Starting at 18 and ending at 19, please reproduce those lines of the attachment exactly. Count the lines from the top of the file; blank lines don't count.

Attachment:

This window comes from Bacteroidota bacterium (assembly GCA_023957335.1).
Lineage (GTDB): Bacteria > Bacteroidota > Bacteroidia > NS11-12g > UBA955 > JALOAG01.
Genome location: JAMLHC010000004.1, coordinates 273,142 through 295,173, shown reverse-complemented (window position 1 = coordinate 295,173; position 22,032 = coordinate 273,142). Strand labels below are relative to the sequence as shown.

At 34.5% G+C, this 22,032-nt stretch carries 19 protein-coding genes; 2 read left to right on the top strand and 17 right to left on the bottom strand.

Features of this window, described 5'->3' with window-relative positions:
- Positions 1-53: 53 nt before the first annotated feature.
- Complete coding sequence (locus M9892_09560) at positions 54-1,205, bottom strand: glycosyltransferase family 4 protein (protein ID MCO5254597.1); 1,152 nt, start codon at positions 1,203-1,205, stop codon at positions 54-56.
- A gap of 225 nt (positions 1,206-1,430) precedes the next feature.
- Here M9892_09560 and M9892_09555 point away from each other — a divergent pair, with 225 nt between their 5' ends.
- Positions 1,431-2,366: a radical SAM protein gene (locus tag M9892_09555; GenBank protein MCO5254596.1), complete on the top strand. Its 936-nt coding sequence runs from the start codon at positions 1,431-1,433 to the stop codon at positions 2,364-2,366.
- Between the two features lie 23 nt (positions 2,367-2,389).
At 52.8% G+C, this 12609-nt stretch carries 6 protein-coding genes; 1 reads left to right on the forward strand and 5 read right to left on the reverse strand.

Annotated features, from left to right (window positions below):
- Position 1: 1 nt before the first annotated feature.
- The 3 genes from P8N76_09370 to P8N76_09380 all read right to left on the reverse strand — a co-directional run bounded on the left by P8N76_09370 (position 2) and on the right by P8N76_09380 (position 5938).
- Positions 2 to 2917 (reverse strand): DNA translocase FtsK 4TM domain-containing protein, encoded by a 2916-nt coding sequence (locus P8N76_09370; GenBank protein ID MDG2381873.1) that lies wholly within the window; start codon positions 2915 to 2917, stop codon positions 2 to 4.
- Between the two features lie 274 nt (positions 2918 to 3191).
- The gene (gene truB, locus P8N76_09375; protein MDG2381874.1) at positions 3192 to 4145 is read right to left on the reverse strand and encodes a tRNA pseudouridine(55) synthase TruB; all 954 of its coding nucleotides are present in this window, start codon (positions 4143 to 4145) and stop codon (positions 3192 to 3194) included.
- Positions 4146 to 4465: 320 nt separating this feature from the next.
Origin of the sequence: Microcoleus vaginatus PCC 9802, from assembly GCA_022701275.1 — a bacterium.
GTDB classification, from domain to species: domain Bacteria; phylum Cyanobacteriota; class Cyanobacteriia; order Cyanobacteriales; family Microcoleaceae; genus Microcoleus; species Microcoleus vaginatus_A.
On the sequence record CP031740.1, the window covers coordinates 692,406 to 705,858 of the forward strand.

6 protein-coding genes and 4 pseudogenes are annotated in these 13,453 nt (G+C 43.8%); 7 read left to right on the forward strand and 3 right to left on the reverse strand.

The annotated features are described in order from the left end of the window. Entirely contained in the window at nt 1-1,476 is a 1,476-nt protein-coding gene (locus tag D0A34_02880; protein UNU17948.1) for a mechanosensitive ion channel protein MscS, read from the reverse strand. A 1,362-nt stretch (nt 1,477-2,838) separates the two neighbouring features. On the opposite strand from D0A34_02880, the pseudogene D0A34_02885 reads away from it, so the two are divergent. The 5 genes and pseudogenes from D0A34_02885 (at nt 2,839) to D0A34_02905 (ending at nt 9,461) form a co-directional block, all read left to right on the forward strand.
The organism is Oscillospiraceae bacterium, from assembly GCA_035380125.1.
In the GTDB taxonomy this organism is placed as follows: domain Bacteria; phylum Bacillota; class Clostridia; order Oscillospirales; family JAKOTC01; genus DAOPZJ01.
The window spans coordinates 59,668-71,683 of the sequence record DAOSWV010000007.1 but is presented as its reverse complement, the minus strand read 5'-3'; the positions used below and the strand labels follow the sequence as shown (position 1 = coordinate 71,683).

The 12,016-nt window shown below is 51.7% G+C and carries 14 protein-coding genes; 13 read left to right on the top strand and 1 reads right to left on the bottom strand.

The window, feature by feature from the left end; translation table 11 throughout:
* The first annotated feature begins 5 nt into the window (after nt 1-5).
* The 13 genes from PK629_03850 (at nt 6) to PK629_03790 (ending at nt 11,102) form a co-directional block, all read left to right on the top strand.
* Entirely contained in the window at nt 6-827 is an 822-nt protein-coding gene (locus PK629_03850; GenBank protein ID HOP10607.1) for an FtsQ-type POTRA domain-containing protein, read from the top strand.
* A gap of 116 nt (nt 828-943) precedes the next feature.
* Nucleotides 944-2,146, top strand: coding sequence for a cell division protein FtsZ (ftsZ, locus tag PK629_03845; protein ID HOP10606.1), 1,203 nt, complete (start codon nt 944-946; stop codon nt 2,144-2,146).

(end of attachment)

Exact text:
- The gene (gene truB, locus P8N76_09375; protein MDG2381874.1) at positions 3192 to 4145 is read right to left on the reverse strand and encodes a tRNA pseudouridine(55) synthase TruB; all 954 of its coding nucleotides are present in this window, start codon (positions 4143 to 4145) and stop codon (positions 3192 to 3194) included.
- Positions 4146 to 4465: 320 nt separating this feature from the next.